A^(b^c) doubt!

i was using modpower(a,b,mod) to calculate a^b and got correct answer in CSES exponentation 1(problem), but in exponentiation 2(the other problem) i have to calc. a^(b^c) and then i used the same func like —> modpow(a, modpow(b,c,mod), mod) but it is WA then when i was searching for some answer i found out this works…
modpow(a, modpow(b,c,mod-1), mod) …
but need to know why exactly? any explanation appereciated. :slight_smile:

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Fermat’s Little Theorem
a^(p-1) mod p = 1 , where p is prime.
so, a^ (b^c) = a ^ ( (b^c) mod p-1 ) mod p

https://www.geeksforgeeks.org/find-power-power-mod-prime/

Ok firstly tell me, why do you believe that a^{b^c \mod p} = a^{b^c} \mod p.
That is not true. You cannot just take mod everywhere.

What we can show is a^{p-1} \equiv 1\mod p. Therefore we will be able to show that a^{b^c} \equiv a^{b^c \mod p-1} \mod p.

There is a proof too, but it is quite advanced.

Proof

There is infact a general theorem. a^{\phi(n)} \equiv 1 \mod n, where \phi(n) is the number of numbers x such that 0<x<n and gcd(x,n) = 1 if a is coprime to n

Let us create a graph with V as the set of possible values of x. Let us create an edge from all vertices x \in V to x\times a \mod n. This must be in the set V as a and x are coprime to n.

It is obvious from definition that all nodes have exactly one outgoing edge. Let us show that each node has exactly one incoming edge. Since gcd(a,n) = 1, there exists a^{-1} such that a \times a^{-1} \equiv 1 \mod n.

Let us say there are 2 values x,y \in V such that ax = ay \mod p. That would imply x \equiv y \mod n, as a^{-1} exists.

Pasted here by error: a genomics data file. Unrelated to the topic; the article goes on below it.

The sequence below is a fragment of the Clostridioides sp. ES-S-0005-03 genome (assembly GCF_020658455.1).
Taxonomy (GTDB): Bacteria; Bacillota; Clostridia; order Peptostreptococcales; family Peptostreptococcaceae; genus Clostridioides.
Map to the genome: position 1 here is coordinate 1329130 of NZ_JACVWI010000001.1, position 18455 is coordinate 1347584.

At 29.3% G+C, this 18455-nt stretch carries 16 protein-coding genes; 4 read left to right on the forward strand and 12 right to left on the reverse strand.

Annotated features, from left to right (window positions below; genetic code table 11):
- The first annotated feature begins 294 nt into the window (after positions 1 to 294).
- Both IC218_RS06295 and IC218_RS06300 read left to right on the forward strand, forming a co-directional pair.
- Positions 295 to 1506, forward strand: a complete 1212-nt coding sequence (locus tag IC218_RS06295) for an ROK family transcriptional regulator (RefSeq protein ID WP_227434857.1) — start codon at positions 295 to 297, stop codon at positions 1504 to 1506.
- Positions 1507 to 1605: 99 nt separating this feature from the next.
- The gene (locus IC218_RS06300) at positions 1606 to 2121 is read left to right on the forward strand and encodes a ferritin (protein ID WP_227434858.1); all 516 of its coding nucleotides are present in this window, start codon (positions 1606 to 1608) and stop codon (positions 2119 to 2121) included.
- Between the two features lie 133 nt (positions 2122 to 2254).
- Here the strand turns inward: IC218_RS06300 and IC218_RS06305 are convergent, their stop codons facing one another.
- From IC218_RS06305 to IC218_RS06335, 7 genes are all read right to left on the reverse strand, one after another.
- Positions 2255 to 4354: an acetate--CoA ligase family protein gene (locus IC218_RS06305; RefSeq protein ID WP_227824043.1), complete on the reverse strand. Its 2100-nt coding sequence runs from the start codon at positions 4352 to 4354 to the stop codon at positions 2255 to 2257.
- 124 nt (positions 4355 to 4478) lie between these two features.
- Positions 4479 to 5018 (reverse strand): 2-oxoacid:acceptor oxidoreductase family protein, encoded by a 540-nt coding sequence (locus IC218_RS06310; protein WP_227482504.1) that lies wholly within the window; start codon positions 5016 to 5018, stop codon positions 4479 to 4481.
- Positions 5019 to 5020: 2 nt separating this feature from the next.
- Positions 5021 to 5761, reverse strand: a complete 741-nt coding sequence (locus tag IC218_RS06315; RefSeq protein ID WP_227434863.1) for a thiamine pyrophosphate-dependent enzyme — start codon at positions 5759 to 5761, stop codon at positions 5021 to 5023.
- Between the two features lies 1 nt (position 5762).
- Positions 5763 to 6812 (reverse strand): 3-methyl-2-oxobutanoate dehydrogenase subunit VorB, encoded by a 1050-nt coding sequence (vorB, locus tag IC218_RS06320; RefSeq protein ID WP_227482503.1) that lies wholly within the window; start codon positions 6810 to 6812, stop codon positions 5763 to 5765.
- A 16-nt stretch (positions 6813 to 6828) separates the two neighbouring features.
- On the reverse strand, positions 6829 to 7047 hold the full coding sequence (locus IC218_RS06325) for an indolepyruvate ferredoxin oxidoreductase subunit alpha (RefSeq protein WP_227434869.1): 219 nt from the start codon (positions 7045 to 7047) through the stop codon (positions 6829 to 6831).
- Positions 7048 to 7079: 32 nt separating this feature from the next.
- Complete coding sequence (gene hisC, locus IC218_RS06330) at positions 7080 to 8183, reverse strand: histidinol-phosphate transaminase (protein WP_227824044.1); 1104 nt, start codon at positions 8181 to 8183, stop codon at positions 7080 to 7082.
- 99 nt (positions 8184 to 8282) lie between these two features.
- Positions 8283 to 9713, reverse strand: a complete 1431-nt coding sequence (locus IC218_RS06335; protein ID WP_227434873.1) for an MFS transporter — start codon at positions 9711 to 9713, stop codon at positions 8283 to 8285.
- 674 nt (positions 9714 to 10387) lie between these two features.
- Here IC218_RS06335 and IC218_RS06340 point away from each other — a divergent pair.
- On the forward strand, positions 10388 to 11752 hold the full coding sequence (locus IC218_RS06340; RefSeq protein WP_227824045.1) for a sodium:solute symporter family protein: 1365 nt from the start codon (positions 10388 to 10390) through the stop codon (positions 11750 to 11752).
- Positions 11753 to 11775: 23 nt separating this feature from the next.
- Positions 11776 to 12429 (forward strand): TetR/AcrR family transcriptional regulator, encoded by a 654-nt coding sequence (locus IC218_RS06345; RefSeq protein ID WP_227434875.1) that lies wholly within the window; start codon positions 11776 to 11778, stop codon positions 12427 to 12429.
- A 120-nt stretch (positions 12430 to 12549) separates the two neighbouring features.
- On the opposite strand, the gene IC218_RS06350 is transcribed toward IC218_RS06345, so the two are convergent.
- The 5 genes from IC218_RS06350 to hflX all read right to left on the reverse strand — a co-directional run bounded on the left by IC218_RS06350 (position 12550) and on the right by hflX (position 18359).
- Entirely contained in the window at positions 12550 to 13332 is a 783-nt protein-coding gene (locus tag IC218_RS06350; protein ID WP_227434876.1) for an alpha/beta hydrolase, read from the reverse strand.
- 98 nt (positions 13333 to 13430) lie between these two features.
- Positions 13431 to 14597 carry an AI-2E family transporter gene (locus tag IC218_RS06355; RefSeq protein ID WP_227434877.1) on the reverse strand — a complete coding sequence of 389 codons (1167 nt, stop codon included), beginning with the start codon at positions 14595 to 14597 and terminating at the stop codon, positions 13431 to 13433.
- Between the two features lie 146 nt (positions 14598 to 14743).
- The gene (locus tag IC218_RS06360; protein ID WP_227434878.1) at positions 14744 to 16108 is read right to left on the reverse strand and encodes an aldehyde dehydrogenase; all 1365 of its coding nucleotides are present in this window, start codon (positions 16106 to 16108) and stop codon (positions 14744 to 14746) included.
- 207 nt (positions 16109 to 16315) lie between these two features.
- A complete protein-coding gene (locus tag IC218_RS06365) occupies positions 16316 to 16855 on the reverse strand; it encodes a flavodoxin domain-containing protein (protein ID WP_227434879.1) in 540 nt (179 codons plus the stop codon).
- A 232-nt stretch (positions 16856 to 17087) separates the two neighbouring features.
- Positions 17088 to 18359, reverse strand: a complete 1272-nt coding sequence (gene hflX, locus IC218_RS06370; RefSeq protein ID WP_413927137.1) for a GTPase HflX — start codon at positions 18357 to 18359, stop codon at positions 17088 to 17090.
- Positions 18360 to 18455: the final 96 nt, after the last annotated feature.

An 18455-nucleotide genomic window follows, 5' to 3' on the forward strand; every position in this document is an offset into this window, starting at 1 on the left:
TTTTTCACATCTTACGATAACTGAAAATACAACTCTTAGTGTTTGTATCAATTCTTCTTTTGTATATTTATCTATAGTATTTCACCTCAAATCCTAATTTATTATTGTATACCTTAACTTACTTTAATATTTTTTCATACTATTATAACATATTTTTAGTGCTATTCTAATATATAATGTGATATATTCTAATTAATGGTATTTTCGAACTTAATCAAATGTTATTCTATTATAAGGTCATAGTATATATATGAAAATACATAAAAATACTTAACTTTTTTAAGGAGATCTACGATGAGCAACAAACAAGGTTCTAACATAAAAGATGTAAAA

Knowing the fact that each vertex has exactly one incoming and one outgoing edge, We can deduce that the graph is composed of disjoint simple cycles.

Let us now prove that there cannot exist 2 cycles of different length. Let C be the set of cycles.

Let us define k as the smallest value such that k>0 and a^k \equiv 1 \mod n. This must exist as the graph is a set of disjoint simple cycles.

It is easy to see that each cycle will be of length k. We can prove that it cannot be more, as we know that we will cycle within k steps, and it cannot be less, as that implies k is not the minimal such value.

Let C be the number of cycles. We can deduce that kC = |V| = \phi(n).
Therefore a^{\phi(n)} \equiv a^{kC} \equiv (a^k)^C \equiv 1 \mod n.

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ohh now when u write it this way i realize this …thanks @everule1 @not_abhishek
still need to go through the proof etc to get a better understanding :sweat_smile:

thanks i will look at it in the morning :slight_smile:

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